I did manage to get a photo of this pair in flight also.
There's a lot of water in the Crex Meadows wildlife area, from lakes to rivers and small streams and creeks. This guarantees spectacular photo opportunities around almost every curve.....
The tamaracks were all displaying their golden fall colors. It was neat to see them interspersed with the evergreens. (Green & gold was appropriate for this adventure in Packer land!)
Holly is a very good traveler and loves any sort of new adventure. She was happy the weather was warm enough to keep her head out the window.
Some parts of the wildlife area are quite boggy and this area of Wisconsin hadn't experienced a killing frost yet this fall, so I found these pretty fungi when Holly and I went off-road for a little walk. Don't know what they are, but I thought they made a really pretty photo.
Pretty yellow leaves covered the roadway in this area sheltered from the strong winds.
And, of course we saw the sandhill cranes. They are one of my favorite birds and I was thrilled to see this pair standing in an open field close to the road.
And there were plenty of flock flyovers also. Such beautiful birds in flight. I never get tired of watching them and even though this was a really quick and short trip, I'm glad we took the time to visit Crex Meadows again.
Sunday, April 28, 2013
Next Saturday (May 4th) we're scheduled to participate in our second pet walk fundraiser for the shelter we got Holly from. The theme for this years' walk is "Rescue Rocks" and they've got a very cool t-shirt design to go commemorate the walk. (I even found an awesome bandana for Holly to wear that coordinates nicely with the t-shirt design.)
This post is to let you know about the walk and ask if any of you would like to help us reach our fundraising goal of $300 here's the link to our on-line fundraising page (click here). We would sure appreciate your generosity if you're able to donate. Plus for any donations of $10 or more Holly will send a special thank-you gift!
Holly also has her own Facebook page! If you're on Facebook, you can become a fan and get regular updates on Holly who has a much more exciting life than I do!
Sunday, April 7, 2013
To maintain my active volunteer Master Naturalist status, 8 hours of continuing education and 40 hours of volunteer activity must be logged for each calendar year. Last week, my sister notified me of a Frog & Toad Survey project coming up this spring/summer and the Minnesota DNR was looking for volunteers to work on this project. I was definitely interested and checked out their website to apply for a route. Fortunately, there was a route available in rural Fillmore County, not too far from where I grew up. I sent in my application and found out late last week that I had been accepted for this route. Hooray! Since the monitoring has to be done after dark and the roads are all mostly unmarked and in a totally rural area, my sissy thought it would be a good idea for us to check out the route in the daylight. I agreed, mainly because this could also be turned into a birding trip! Mom was supposed to go along with us, but wasn't feeling well today, so Mr. Johnson & Holly went instead.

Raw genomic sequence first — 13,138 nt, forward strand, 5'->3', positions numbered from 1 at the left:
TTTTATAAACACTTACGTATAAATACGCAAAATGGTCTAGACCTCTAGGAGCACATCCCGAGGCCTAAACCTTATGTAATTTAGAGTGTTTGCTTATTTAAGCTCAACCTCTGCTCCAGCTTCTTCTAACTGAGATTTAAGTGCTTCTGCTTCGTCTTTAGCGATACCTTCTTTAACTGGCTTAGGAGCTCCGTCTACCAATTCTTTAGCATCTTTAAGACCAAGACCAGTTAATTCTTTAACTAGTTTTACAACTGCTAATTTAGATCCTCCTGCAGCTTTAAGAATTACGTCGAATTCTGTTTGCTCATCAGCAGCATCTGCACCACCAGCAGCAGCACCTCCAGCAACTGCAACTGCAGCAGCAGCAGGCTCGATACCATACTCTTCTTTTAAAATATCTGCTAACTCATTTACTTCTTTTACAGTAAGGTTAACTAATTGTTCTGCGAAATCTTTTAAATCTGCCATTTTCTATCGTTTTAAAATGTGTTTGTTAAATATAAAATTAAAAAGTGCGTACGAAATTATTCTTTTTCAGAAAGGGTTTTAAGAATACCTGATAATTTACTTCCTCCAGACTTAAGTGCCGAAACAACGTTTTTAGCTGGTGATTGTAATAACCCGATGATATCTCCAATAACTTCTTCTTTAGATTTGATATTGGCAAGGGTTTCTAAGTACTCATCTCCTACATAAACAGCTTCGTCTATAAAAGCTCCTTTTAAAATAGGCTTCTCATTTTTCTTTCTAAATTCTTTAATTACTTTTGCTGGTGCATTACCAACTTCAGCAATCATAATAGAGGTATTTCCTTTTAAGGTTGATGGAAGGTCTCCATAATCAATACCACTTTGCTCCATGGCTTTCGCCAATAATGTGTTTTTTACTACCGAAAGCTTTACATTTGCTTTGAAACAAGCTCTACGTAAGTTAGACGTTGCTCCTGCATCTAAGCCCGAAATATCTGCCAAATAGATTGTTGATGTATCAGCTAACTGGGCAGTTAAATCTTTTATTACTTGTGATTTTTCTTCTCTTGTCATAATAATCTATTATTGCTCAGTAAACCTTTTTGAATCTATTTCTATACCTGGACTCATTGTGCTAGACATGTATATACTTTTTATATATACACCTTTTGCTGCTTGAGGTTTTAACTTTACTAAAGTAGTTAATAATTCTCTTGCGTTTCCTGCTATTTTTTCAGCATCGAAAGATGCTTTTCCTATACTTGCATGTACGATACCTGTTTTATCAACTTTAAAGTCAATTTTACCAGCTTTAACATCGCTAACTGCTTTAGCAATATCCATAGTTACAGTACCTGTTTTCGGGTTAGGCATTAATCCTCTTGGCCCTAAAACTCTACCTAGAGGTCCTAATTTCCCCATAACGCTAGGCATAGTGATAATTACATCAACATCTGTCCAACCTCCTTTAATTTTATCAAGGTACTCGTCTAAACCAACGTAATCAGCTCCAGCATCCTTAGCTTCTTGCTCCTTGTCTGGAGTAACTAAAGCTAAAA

Here you go Mom -- a look at some of the sightings you missed. We'll take the drive again someday soon when you're feeling better.....
There were still some winter birds hanging around. We saw plenty of juncos and this nice horned lark who posed very nicely for us in the middle of the road.
A big surprise for me was finding the Minnesota Karst Preserve! I had read about this cave and knew it was in Fillmore County, but had never taken the time to find it. If you're a caver, or have any interest in caving at all, you will want to read the book "Opening Goliath" which takes place at this very site in Southeastern Minnesota.
While we were at the intersection of the Minnesota Karst Preserver and the turn to our next survey spot, Mr. Johnson spotted this large bird in the trees just ahead. Could it be a Red-Tailed Hawk?
Yes, indeed! Right on cue, this beautiful raptor made its distinctive "keeeyahh" call and took off from its perch so I started snapping pictures. I especially love being able to capture these "in flight" shots!
There used to be a farmstead here, all that remains is the foundation of a barn and this windmill.
We drove through all types of habitat on this route -- tilled farmland, grasslands, and even some woods. My observant sissy spotted this deer in the woods. She's got good eyes, until this deer moved, it had blended in so well, I almost missed it.
The end of our survey route was pretty close to Preston, so we stopped for an early supper at our favorite restaurant, The Branding Iron. We had a really fun afternoon and were glad that we took the time to explore this route in the light of day because it's going to be a little tougher in the darkness of this totally rural area. We thought our adventures were done for the day and my camera and binoculars were already stowed away in the trunk, but on our drive home, Mr. Johnson spotted something in the ditch. We stopped the car so I could get the camera out and then turned around to see if I could get photos of this last and best sighting of the day.